Com. v. Sullivan

CourtSuperior Court of Pennsylvania
Citation820 A.2d 795
PartiesCOMMONWEALTH of Pennsylvania, Appellee, v. Charles Adrian SULLIVAN, Appellant.
Decision Date25 March 2003

820 A.2d 795

COMMONWEALTH of Pennsylvania, Appellee,
Charles Adrian SULLIVAN, Appellant

Superior Court of Pennsylvania.

Argued November 20, 2002.

Filed March 25, 2003.

820 A.2d 798
Wilbert H. Beachy, Somerset, for appellant

Dwight G. Diehl, Asst. Dist. Atty., Bedford, for Com., appellee.


820 A.2d 796

820 A.2d 797

¶ 1 Appellant, Charles Adrian Sullivan ("Sullivan") appeals from a judgment of sentence entered in the Court of Common Pleas of Bedford County on November 8, 2001.1 We affirm the judgment of sentence and remand the matter with directives.


¶ 2 In September 2001, Sullivan was convicted by a jury of voluntary manslaughter in the shooting death of Michael Terrance McElfish ("McElfish"), 18 Pa. C.S.A. § 2503(a)(1), and carrying a firearm without a license, 18 Pa.C.S.A. § 6106. The trial court aptly summarized the underlying facts in its Memorandum and Order of February 6, 2002:

Through the various statements of [Sullivan], as well as his testimony at trial, the following series of events could reasonably be established by the jury:
On the night of January 1, 2001, Mr. McElfish and [Sullivan] were at a bar in Cumberland, Maryland, when Mr. McElfish was kicked out of the bar for "acting up." Mr. McElfish was drunk and the evidence at trial showed that he tended to act more aggressively while intoxicated. In the bar parking lot, Mr. McElfish began shouting at cars and objects. According to [Sullivan], Mr. McElfish was "demonstrating a very aggressive behavior toward anything, anybody." See Transcript of Police Interview with Charles Adrian Sullivan, dated 1/2/01, at p. 5.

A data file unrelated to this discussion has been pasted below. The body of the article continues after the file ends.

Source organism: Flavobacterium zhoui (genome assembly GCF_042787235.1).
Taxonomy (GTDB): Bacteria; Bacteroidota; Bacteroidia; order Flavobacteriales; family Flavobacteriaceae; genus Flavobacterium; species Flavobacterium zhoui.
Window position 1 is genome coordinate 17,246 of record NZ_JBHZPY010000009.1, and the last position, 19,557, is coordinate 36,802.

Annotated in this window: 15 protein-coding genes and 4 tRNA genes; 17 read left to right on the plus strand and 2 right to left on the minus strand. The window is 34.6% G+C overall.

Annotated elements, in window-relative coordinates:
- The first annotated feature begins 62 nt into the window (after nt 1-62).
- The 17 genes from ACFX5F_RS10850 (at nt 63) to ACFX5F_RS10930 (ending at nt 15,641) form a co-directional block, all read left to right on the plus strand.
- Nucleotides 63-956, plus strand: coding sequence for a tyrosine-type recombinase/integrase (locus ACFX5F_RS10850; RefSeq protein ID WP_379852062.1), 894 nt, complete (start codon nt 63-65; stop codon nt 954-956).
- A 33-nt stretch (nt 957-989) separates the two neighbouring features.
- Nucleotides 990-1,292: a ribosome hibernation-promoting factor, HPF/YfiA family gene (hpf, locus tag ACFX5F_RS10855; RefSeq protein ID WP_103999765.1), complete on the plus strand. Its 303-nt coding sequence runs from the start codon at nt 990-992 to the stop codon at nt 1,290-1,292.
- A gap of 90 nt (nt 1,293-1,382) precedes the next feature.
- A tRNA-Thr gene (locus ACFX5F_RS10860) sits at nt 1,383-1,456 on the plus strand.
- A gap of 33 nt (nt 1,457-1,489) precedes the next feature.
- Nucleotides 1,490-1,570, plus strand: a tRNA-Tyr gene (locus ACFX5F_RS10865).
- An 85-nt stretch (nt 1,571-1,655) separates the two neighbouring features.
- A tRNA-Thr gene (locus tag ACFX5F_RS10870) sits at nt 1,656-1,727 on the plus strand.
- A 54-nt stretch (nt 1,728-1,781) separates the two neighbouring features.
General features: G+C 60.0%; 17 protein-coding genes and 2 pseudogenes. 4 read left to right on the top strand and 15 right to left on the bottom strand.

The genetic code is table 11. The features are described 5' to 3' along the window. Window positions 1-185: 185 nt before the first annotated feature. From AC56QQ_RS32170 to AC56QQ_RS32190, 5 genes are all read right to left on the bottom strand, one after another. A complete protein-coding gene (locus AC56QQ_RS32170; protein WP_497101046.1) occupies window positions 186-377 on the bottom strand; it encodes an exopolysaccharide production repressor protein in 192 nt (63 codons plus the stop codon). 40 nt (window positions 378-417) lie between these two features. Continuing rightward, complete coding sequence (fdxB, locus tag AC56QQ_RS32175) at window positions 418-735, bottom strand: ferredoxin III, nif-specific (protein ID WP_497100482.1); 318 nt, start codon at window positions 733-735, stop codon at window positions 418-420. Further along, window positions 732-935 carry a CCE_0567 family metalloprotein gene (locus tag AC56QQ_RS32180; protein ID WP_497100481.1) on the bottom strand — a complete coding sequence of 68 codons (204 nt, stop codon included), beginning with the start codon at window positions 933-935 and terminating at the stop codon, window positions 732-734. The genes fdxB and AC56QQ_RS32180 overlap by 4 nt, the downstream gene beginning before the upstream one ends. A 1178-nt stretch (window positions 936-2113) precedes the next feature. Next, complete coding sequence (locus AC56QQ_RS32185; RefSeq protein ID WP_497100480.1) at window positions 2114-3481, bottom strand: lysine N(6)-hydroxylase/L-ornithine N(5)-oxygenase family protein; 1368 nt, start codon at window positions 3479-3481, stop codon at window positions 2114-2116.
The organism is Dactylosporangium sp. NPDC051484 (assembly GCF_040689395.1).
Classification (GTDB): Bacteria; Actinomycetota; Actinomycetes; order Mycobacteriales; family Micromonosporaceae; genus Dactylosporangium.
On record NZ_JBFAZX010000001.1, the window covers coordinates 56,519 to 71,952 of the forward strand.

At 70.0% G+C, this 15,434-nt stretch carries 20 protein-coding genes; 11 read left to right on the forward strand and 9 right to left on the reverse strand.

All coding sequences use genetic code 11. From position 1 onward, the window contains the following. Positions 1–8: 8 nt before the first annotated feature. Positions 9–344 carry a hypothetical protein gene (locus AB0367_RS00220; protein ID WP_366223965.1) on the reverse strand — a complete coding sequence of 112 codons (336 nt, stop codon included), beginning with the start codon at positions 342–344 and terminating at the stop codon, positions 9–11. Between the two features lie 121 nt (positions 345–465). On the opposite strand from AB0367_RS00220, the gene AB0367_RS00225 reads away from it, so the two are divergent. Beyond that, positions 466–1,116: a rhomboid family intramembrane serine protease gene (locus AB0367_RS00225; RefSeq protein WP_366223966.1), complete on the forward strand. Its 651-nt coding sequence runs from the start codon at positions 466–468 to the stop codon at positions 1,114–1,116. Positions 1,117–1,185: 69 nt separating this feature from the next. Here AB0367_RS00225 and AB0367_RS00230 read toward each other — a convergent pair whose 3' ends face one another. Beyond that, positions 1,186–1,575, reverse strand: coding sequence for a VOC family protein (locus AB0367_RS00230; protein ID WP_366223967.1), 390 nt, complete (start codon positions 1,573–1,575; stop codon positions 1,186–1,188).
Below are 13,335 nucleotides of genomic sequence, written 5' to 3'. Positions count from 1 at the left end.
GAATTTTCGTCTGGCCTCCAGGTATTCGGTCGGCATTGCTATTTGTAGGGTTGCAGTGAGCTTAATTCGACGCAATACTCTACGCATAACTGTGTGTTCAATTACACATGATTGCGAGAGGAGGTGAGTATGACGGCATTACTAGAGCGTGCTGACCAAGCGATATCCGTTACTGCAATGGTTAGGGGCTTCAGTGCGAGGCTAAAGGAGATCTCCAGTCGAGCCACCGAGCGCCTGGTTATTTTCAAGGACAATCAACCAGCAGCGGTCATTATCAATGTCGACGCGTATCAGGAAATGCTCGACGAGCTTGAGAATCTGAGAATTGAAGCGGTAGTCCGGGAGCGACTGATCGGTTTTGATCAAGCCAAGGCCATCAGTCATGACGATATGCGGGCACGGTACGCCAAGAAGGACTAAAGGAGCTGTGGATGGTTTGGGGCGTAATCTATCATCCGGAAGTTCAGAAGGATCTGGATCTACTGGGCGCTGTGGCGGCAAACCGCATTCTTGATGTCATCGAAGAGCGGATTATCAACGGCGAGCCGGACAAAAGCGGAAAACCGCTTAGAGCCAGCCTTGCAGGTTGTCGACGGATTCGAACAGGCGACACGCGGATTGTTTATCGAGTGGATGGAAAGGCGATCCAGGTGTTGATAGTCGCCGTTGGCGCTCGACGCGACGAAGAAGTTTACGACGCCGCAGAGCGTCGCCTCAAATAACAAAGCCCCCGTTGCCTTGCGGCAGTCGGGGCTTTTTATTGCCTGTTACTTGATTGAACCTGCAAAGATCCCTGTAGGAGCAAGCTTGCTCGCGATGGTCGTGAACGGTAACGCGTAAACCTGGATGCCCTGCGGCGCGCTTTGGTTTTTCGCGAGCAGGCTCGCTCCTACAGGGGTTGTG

The pair agreed to go hunt deer on some property in Pennsylvania that was owned by Mr. McElfish's family. While driving from Cumberland to Pennsylvania, Mr. McElfish "suddenly went off," kicking everything inside the car. Mr. McElfish "became a maniac:" he was "trashing" the inside of the car, punching and kicking the dash, the door, the windows, and the sunroof. Id. at p. 5-6. Mr. McElfish was also yelling out the window, and kicking toward [Sullivan] who was driving. Mr. McElfish "ordered" [Sullivan] to turn his lights off so that they could "ridge roam" for deer. He also punched [Sullivan] in [sic] chest, causing him to drive off road and onto a snow bank. [Sullivan] testified that Mr. McElfish was "growling" like a dog throughout the trip to Pennsylvania and stated to the police that Mr. McElfish was "trying to kick the s___ out of me at one point... the further out we drove the more threatening the environment was.."